Judge, at this time, I wanted to reiterate a previous objection we made for the record. It is the Defense's position that [the] Prosecution's previous request to continue the trial that was in the context of their unavailability of some witnesses. It is the Defense's position that there was not good cause for that at that time. And as such, it is our position that this trial is outside of speedy trial. So we are objecting to being outside of speedy trial. We'd ask the Court to note that objection.

         ¶ 13 So at both the hearing and trial, defense counsel "provided no analysis of the constitutional issues and never sought a ruling from the trial court." People v. Roberts, 2013 COA 50, ¶ 48. Nor did he "ask the court to determine whether, under the applicable four-part balancing test of Barker v. Wingo, 407 U.S. 514 (1972), and People v. Small, 631 P.2d 148 (Colo. 1981), the delay in this case violated the state and federal constitutions." People v. Scialabba, 55 P.3d 207, 209-10 (Colo.App. 2002); see People v. McMurtry, 122 P.3d 237, 243 (Colo. 2005) ("[H]e did not argue any of the elements of this constitutional right in either his motion or at the hearing on the motion."). So Jompp didn't preserve his constitutional speedy trial claims. ¶ 14 But, unpreserved constitutional errors may be reviewed for the first time on appeal. Reyna-Abarca v. People, 2017 CO 15, ¶ 37. And we "do not presume acquiescence in the loss of fundamental constitutional rights, and therefore indulge every reasonable presumption against waiver." People v. Rediger, 2018 CO 32, ¶ 39 (quoting People v. Curtis, 681 P.2d 504, 514 (Colo. 1984)). So we review Jompp's constitutional speedy trial claims for plain error. See id. at ¶ 47.

         B. Standard of Review

         ¶ 15 We review a trial court's decision to apply the statutory speedy trial exclusion in section 18-1-405(6)(g)(I), C.R.S. 2017, for an abuse of discretion. Scialabba, 55 P.3d at 209. "We will not disturb the trial court's findings granting a continuance if the record supports these findings." People v. Trujillo, 2014 COA 72, ¶ 18.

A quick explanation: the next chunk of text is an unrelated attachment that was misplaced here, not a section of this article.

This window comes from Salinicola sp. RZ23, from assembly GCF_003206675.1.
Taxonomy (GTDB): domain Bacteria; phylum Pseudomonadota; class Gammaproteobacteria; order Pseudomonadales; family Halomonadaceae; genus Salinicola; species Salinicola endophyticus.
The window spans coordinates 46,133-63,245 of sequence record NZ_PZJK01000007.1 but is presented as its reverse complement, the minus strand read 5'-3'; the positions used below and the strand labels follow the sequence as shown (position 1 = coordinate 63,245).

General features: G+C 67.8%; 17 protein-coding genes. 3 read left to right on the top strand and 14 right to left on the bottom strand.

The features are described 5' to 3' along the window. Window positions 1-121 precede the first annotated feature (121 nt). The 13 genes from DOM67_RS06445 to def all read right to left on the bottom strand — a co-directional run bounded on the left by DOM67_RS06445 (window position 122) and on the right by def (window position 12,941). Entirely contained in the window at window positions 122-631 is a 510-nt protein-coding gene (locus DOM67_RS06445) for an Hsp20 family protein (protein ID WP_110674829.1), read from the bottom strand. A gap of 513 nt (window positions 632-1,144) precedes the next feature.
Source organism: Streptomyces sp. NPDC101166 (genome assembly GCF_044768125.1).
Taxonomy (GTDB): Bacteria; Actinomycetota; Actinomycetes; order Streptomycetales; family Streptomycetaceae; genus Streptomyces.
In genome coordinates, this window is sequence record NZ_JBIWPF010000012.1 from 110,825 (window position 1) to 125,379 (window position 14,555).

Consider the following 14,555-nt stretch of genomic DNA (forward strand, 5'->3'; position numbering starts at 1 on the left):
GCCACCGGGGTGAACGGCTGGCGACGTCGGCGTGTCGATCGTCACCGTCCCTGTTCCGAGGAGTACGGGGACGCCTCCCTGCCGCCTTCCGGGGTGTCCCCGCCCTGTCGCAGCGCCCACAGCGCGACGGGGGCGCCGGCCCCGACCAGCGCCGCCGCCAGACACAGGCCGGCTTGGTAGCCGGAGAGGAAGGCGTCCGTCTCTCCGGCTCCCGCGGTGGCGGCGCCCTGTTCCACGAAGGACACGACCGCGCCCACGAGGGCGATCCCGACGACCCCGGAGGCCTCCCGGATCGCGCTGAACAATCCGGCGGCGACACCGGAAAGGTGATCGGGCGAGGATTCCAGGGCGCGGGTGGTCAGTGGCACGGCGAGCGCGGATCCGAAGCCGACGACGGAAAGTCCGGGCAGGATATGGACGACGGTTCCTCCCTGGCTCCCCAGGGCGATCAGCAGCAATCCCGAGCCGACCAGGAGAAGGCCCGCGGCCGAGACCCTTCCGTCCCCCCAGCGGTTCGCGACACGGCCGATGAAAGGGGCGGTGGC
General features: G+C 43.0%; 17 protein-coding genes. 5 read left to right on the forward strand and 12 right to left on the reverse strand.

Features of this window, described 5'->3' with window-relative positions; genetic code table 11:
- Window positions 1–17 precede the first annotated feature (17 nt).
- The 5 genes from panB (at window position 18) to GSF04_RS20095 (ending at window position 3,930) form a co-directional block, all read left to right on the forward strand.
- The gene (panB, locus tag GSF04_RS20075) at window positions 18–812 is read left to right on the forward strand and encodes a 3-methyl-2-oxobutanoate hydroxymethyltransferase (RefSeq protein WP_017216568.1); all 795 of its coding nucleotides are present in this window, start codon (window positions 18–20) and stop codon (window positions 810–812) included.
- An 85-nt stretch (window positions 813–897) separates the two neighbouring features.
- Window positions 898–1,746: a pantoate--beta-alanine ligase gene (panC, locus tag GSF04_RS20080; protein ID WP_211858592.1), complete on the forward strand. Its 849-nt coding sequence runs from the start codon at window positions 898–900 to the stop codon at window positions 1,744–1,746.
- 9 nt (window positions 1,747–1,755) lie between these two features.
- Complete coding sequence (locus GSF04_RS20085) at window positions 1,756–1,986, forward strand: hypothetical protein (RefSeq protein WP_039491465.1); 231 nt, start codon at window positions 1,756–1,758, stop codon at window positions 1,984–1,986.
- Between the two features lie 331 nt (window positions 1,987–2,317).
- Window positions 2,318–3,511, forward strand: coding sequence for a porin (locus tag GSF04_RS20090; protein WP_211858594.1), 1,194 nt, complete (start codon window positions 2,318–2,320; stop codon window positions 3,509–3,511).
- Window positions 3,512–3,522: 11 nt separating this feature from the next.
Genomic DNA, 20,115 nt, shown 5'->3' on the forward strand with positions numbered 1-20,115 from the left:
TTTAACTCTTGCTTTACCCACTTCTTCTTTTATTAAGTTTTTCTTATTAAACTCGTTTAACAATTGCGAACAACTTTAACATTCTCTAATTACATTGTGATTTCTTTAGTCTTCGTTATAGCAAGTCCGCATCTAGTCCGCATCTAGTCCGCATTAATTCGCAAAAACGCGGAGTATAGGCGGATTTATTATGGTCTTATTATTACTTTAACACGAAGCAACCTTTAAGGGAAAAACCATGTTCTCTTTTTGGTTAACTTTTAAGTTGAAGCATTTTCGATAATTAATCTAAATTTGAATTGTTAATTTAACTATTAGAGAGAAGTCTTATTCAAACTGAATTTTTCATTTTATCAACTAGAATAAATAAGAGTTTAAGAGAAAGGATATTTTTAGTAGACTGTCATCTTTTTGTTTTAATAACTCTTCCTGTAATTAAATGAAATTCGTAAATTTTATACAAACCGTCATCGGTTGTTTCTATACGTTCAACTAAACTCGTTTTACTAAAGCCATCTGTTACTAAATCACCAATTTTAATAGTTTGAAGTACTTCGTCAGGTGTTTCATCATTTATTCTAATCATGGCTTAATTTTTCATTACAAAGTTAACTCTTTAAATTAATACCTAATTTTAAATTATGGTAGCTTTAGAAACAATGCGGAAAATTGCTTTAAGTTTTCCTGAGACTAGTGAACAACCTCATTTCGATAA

An error is plain if it is obvious and substantial and so undermines the trial's fundamental fairness as to cast serious doubt on the judgment of conviction's reliability. Rediger, ¶ 48.

         C. Additional Facts

         ¶ 16 Jompp was arrested on October 31, 2013. On March 14, 2014, he entered a not guilty plea and jury trial was set for August 25, 2014.

         ¶ 17 Over the following months, the prosecution sought to secure B.B.'s attendance at trial. The prosecution knew B.B. lived in Utah and in April 2014 asked the trial court to issue a certificate to summon her from outside the state under section 16-9-203, C.R.S. 2017, which the court granted.[2] After trying unsuccessfully to serve B.B. the summons, the prosecution learned that she may have been living at a different address in Utah, and in June the court issued a second certificate to summon. In August the prosecution requested a third certificate to summon, and the court issued it with a recommendation that B.B. be taken into custody to assure her presence at trial.

         ¶ 18 On August 18, 2014, the prosecution filed a motion to continue the trial if B.B. was still unavailable. At the motion hearing, the prosecutor provided additional information on his efforts to locate and serve B.B. Specifically, the prosecutor explained that he had three people from the police department working with local Utah agencies. And, investigators had contacted B.B. via Facebook and believed they could trace her cell phone, which they guessed would probably take two to three weeks. The investigators had also been following her on another Facebook account she used under a different name. The prosecutor also said that B.B.'s biological son and the son's adoptive parents were cooperating and were still in touch with B.B. The investigators were also tracking B.B.'s husband who had just been released from jail and was thought to be with B.B.

         ¶ 19 The prosecutor also said there was a $25, 000 outstanding warrant in Utah, they were "close to getting her," and that "leads . . . on her address in the past two weeks looked very promising," but that she was "something of a couch surfer." It concluded that "there's reasonable grounds to believe that we will have her in the not too distant future." The court granted the motion and set Jompp's trial date for December 1, 2014.

         ¶ 20 Not long after, B.B. was arrested in Utah based on the certificate to summon and appeared in court in Colorado on September 11, 2014. She testified at trial.

         D. Statutory Speedy Trial

         ¶ 21 Section 18-1-405(1) provides a defendant a statutory right to be brought to trial within six months from the date he or she enters a not guilty plea. If a trial is not brought within this time frame, generally the charges against the defendant must be dismissed. ...